Sean Holman is an associate professor of journalism at Mount Royal University, freedom of information researcher and the founding editor of the pioneering online investigative political news service Public Eye. A former syndicated columnist and talk show host, he also worked as a legislative reporter for 24 Hours Vancouver and the Vancouver Sun. And he produced, directed and wrote the documentary Whipped: The Secret World of Party Discipline. In 2004, Holman won the Jack Webster Award for a five-month investigation into what became known as the Doug Walls affair. Eight years later, he received a special mention in J-Source’s Canadian Newsperson of the Year competition for "using new and emerging media technologies to expand the number of journalistic voices in this country and to redefine the relationship between journalists and citizens." He is currently writing a book on the history of freedom of information and is active in campaigning for the news media to cover the climate crisis with the urgency it demands.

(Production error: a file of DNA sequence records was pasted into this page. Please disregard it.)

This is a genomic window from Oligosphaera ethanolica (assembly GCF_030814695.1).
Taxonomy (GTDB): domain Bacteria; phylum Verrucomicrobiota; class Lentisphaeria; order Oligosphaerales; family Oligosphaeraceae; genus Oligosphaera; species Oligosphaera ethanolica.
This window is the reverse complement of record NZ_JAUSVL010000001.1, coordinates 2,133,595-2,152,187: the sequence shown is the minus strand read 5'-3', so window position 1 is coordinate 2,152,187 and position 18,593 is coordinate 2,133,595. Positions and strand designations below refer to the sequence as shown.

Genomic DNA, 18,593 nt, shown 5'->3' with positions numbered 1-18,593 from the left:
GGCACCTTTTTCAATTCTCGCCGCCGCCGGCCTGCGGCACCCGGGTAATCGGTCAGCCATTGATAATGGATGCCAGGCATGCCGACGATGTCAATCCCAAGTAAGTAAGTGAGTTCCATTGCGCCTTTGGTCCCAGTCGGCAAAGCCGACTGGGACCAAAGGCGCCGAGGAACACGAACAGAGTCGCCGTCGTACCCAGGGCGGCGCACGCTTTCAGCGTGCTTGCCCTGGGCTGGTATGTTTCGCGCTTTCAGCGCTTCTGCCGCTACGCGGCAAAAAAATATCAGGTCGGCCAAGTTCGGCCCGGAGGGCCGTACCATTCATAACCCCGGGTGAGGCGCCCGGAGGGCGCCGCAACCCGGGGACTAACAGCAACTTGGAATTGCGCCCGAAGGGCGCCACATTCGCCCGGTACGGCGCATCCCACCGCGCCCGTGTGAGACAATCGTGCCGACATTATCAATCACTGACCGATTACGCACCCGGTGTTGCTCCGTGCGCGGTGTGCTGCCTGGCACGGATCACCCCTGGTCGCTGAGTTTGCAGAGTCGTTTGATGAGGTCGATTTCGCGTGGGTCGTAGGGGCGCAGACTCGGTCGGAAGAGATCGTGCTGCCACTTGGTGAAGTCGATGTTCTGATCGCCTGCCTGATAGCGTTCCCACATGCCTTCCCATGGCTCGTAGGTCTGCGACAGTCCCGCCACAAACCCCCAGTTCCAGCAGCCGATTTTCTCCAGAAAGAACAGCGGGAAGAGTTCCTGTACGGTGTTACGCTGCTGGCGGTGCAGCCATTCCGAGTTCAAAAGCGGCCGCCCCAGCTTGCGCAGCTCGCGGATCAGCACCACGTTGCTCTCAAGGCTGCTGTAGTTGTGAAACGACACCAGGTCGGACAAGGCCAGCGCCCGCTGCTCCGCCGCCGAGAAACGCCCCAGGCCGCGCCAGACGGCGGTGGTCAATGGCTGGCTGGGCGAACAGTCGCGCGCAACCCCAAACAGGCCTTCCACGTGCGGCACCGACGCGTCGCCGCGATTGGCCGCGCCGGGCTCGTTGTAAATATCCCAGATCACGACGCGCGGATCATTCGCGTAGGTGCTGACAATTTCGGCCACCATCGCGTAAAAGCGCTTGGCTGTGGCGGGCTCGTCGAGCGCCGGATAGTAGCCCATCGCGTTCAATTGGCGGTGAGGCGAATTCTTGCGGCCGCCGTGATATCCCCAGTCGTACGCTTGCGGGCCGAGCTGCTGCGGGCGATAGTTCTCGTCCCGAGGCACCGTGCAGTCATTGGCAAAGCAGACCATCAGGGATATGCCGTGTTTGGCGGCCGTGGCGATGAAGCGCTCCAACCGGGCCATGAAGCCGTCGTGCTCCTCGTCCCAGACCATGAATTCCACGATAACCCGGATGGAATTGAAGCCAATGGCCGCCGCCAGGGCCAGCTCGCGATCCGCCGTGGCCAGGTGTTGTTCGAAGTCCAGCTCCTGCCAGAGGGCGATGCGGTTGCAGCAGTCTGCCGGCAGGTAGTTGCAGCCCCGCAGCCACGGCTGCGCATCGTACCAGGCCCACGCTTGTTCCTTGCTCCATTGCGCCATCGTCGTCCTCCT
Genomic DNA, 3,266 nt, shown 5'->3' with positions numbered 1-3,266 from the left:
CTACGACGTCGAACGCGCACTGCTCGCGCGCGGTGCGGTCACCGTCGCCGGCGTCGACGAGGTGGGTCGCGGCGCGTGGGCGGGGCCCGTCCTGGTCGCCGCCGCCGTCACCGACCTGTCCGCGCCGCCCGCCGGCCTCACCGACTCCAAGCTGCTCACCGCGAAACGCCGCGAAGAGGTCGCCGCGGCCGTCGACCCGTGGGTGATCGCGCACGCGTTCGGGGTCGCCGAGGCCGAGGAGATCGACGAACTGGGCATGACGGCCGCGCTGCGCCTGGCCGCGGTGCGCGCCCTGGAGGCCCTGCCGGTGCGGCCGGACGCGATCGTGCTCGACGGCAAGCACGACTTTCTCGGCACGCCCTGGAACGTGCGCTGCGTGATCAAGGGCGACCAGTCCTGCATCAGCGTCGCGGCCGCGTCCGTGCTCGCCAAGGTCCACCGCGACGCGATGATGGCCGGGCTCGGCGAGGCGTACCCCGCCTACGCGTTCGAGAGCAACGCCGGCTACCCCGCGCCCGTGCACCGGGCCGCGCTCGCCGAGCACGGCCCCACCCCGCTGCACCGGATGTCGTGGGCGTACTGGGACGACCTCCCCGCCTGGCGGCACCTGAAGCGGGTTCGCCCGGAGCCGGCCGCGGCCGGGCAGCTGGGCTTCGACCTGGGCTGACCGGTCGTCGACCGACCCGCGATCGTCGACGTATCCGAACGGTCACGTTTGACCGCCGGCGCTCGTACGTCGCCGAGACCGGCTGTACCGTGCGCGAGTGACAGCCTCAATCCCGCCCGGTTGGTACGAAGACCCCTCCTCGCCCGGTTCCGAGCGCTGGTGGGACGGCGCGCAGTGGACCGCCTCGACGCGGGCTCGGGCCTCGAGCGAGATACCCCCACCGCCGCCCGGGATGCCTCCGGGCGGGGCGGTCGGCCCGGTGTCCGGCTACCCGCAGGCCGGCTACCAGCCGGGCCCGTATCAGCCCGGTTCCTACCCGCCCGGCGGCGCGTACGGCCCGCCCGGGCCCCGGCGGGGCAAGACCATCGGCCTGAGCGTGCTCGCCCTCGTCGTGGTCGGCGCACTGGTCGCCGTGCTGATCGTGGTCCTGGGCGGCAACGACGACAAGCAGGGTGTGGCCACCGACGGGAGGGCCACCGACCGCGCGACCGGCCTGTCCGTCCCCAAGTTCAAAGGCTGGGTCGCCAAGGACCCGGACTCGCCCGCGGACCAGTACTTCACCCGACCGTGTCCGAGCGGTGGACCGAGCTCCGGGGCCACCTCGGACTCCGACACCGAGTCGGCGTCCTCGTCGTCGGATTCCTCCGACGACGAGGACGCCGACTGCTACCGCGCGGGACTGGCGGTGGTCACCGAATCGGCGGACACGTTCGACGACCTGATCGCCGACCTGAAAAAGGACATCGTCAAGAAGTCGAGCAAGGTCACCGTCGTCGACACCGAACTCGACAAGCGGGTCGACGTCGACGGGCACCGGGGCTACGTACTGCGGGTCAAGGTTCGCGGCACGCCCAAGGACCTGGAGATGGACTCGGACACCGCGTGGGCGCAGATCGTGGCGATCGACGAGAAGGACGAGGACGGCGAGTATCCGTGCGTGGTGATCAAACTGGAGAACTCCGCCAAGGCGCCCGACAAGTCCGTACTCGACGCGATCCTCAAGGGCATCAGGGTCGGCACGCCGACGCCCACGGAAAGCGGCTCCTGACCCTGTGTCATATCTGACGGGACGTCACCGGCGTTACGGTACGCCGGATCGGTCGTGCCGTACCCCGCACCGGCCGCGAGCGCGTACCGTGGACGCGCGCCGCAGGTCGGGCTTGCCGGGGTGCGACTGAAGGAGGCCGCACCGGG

The premier plans to create to an advisory ‘council of losers’ after UCP lost all 20 Edmonton seats.
An excerpt from Angela Sterritt’s ‘Unbroken: My Fight for Survival, Hope, and Justice for Indigenous Women and Girls.’
In her own words, Donna Rae recounts her flood ordeal and gets real about living on a pension after a climate catastrophe.
An inquest found that police responses to ‘excited delirium’ caused Myles Gray’s death in 2015.
Catch North America’s premiere Indigenous arts and culture festival this summer in Vancouver.
How the rich and powerful benefit from culture war politics.
What Would You Save First If You Had to Evacuate Your Home?